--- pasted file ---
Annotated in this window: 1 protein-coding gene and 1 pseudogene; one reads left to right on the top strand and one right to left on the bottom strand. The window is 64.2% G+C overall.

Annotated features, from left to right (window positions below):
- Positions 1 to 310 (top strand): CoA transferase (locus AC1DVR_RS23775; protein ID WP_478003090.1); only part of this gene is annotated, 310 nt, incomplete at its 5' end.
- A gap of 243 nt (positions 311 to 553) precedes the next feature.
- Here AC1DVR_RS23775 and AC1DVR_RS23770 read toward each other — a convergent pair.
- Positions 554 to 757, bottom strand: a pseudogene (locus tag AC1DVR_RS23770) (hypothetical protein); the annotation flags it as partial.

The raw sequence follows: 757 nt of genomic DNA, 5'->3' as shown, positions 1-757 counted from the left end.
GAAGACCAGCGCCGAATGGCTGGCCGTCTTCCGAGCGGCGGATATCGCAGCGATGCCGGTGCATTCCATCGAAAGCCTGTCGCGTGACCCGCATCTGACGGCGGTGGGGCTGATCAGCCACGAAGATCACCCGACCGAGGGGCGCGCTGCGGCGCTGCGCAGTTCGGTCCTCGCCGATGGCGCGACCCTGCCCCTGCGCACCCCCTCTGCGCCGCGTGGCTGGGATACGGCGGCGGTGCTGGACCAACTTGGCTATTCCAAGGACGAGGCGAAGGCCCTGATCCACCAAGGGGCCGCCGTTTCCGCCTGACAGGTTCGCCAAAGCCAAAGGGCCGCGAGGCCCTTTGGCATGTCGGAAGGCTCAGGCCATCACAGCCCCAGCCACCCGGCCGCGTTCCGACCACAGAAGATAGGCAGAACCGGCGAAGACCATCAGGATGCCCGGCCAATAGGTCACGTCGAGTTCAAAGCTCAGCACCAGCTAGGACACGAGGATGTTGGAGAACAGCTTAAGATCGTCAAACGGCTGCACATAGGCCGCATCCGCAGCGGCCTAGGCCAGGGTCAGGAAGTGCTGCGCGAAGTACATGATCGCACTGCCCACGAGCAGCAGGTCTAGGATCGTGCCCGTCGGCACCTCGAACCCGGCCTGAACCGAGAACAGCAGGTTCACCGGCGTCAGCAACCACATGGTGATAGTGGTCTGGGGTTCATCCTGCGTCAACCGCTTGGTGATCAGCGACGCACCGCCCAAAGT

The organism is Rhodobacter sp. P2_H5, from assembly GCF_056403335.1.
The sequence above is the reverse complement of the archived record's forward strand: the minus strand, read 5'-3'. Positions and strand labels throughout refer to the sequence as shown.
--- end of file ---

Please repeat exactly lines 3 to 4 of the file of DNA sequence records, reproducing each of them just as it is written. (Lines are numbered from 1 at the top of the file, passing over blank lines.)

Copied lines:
- Positions 1 to 310 (top strand): CoA transferase (locus AC1DVR_RS23775; protein ID WP_478003090.1); only part of this gene is annotated, 310 nt, incomplete at its 5' end.
- A gap of 243 nt (positions 311 to 553) precedes the next feature.